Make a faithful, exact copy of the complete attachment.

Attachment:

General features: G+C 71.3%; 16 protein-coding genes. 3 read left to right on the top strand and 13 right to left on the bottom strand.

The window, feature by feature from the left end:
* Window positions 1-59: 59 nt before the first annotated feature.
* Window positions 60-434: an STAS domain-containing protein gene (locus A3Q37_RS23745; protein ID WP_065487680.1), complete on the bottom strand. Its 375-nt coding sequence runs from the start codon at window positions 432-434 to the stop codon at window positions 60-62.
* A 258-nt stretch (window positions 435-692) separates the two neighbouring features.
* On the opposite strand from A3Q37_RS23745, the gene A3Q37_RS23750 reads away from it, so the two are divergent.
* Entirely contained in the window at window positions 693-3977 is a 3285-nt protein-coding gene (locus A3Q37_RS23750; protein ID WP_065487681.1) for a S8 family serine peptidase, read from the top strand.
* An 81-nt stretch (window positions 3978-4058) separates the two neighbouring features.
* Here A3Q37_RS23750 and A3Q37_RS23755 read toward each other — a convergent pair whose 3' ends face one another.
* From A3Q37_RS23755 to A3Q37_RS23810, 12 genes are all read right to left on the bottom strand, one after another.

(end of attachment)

General features: G+C 71.3%; 16 protein-coding genes. 3 read left to right on the top strand and 13 right to left on the bottom strand.

The window, feature by feature from the left end:
* Window positions 1-59: 59 nt before the first annotated feature.
* Window positions 60-434: an STAS domain-containing protein gene (locus A3Q37_RS23745; protein ID WP_065487680.1), complete on the bottom strand. Its 375-nt coding sequence runs from the start codon at window positions 432-434 to the stop codon at window positions 60-62.
* A 258-nt stretch (window positions 435-692) separates the two neighbouring features.
* On the opposite strand from A3Q37_RS23745, the gene A3Q37_RS23750 reads away from it, so the two are divergent.
* Entirely contained in the window at window positions 693-3977 is a 3285-nt protein-coding gene (locus A3Q37_RS23750; protein ID WP_065487681.1) for a S8 family serine peptidase, read from the top strand.
* An 81-nt stretch (window positions 3978-4058) separates the two neighbouring features.
* Here A3Q37_RS23750 and A3Q37_RS23755 read toward each other — a convergent pair whose 3' ends face one another.
* From A3Q37_RS23755 to A3Q37_RS23810, 12 genes are all read right to left on the bottom strand, one after another.